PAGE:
Boston Dynamics and Ghost Robotics have been offering four-legged robots to consumers for a few years now—although neither of these companies has ever equipped their product with a sniper rifle. Apparently, however, turning your square robot into a killing machine isn’t enough to stop a legal battle, TechCrunch and elsewhere that Boston Dynamics has filed a lawsuit against Ghost Robotics alleging multiple patent infringements.
According to legal documents filed on November 11, Boston Dynamics is accusing its competitor of copying seven patents for “key technology” related to Spot, the robot four-legged of the petitioner company. “Boston Dynamics’ early success with the Spot robot has not been ignored by competitors in the robotics industry, including Ghost Robotics,” said part of the filing, citing the square footage of Ghost Robotics’ Vision 60 and Spirit 40. Boston Dynamics also says it sent Ghost a request to review its patents over the summer, after several cease and desist letters went unanswered.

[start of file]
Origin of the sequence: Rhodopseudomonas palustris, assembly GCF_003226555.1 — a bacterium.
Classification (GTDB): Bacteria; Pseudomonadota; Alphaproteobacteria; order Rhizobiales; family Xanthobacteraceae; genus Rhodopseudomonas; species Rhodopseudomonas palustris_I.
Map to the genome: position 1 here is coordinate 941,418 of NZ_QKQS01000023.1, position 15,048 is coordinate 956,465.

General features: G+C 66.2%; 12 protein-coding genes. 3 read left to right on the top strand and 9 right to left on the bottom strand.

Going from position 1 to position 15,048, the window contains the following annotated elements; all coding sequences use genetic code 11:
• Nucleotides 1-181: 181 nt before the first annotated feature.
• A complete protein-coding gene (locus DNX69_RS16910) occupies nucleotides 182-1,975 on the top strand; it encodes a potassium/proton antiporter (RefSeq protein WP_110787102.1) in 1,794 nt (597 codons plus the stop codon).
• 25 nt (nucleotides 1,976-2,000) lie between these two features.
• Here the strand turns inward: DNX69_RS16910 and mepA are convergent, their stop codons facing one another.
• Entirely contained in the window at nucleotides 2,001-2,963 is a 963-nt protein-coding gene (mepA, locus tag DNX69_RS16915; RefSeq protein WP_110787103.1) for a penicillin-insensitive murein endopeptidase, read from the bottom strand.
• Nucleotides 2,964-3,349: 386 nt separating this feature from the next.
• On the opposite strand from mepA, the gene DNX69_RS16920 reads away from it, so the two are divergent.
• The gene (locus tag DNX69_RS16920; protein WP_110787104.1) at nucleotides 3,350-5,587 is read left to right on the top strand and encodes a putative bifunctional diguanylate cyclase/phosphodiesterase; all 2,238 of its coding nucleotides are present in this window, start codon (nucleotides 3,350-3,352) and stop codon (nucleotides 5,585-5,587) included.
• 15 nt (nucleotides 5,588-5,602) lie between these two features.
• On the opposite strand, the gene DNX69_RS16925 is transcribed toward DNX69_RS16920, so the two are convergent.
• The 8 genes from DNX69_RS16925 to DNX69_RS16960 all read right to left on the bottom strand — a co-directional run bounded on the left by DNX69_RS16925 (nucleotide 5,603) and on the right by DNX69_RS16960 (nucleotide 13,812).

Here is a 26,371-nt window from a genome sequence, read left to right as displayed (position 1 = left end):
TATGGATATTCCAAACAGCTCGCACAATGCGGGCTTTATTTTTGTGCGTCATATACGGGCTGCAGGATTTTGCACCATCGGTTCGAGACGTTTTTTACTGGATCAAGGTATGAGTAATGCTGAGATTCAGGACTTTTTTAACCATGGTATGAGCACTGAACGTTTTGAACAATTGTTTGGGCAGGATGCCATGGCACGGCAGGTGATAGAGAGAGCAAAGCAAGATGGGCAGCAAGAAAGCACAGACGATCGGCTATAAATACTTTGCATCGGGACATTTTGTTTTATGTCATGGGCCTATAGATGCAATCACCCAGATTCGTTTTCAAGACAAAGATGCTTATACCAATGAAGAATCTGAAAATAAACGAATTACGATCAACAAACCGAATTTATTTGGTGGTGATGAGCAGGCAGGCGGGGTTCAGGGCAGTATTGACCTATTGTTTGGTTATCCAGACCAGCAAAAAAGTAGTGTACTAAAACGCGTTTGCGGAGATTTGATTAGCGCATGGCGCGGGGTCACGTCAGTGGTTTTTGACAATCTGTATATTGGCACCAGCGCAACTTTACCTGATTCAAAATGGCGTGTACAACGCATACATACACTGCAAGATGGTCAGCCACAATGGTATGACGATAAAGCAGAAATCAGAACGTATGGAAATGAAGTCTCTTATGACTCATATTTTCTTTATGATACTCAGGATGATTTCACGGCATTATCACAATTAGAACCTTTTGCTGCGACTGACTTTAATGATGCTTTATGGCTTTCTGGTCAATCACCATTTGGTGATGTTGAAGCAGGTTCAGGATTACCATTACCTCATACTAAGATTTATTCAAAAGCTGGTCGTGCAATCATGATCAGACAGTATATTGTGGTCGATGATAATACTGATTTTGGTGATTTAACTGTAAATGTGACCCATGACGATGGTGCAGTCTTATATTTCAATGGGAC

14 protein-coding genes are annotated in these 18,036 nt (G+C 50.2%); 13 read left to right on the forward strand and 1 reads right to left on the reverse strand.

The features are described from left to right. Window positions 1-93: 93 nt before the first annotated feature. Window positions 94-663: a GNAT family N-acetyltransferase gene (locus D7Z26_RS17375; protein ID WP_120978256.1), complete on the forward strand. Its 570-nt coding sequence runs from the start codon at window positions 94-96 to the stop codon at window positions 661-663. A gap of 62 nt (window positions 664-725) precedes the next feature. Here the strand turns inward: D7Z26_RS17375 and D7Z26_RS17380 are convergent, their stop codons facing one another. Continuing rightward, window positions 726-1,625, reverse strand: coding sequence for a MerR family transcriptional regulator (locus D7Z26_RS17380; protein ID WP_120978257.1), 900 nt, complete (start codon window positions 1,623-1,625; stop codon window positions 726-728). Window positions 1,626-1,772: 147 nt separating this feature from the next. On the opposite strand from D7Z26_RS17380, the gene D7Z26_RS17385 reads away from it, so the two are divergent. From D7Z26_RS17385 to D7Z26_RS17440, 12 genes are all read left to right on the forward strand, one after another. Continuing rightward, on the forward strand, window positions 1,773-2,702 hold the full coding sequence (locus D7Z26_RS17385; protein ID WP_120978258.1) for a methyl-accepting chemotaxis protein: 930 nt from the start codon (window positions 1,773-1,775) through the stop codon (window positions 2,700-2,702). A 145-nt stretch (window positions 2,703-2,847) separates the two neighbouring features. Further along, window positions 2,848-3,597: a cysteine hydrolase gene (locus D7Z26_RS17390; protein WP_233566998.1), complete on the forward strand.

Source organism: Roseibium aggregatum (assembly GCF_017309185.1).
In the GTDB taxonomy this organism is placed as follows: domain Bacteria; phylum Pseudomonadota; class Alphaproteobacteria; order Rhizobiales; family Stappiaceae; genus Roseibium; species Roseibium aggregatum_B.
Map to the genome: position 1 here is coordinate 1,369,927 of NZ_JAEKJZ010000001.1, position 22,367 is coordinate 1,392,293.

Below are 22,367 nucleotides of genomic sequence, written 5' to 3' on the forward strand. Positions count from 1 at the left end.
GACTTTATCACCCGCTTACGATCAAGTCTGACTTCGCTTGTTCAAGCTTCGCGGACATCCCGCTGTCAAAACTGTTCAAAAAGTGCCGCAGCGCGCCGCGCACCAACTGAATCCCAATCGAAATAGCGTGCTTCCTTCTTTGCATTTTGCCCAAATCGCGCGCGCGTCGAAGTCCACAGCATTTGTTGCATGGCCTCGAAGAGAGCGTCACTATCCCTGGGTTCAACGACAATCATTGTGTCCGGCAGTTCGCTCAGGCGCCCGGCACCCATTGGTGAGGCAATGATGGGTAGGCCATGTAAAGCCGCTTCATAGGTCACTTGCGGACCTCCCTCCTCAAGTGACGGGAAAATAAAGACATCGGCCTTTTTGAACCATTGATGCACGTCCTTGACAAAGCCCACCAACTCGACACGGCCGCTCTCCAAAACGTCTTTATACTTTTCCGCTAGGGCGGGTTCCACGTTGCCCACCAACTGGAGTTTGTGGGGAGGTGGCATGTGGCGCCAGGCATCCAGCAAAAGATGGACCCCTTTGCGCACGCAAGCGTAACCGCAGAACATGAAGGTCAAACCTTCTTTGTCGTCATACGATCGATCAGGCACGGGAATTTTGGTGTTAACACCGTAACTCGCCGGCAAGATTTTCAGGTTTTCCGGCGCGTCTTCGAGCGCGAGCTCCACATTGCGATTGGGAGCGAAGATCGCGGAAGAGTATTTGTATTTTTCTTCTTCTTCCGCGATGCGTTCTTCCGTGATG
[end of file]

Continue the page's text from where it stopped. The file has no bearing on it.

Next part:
[Related: Boston Dynamics gave its dog-like robot a charging dock and an arm on its head.]
As TechCrunch Also note that, although Boston Dynamics has previously sold products to law enforcement agencies such as the New York Police Department (although that partnership ended last year), each robot is still opposed. Last month, the company added its name to an open letter criticizing the practice, alongside companies including Clearpath Robotics and ANYbotics. “We believe that adding weapons to robots that are remotely or autonomously controlled, accessible to the public, and capable of navigating inaccessible areas where people live and work, new problems of harm and serious ethical issues arise,” reads part of the letter. “The weapons applications of these new-age robots will undermine public trust in technology in ways that undermine the enormous benefits they bring to society.”
Compare this to Ghost Robotics, whose CEO previously promised, “We will not tell our government customers how to use the robots” shortly after releasing one of its robots. aforementioned four-legged and SWORD Defense Systems Special Purpose Unmanned Rifle (SPUR). ) posted on a trade show.
Ghost Robotics has not responded to the allegations at the time of writing.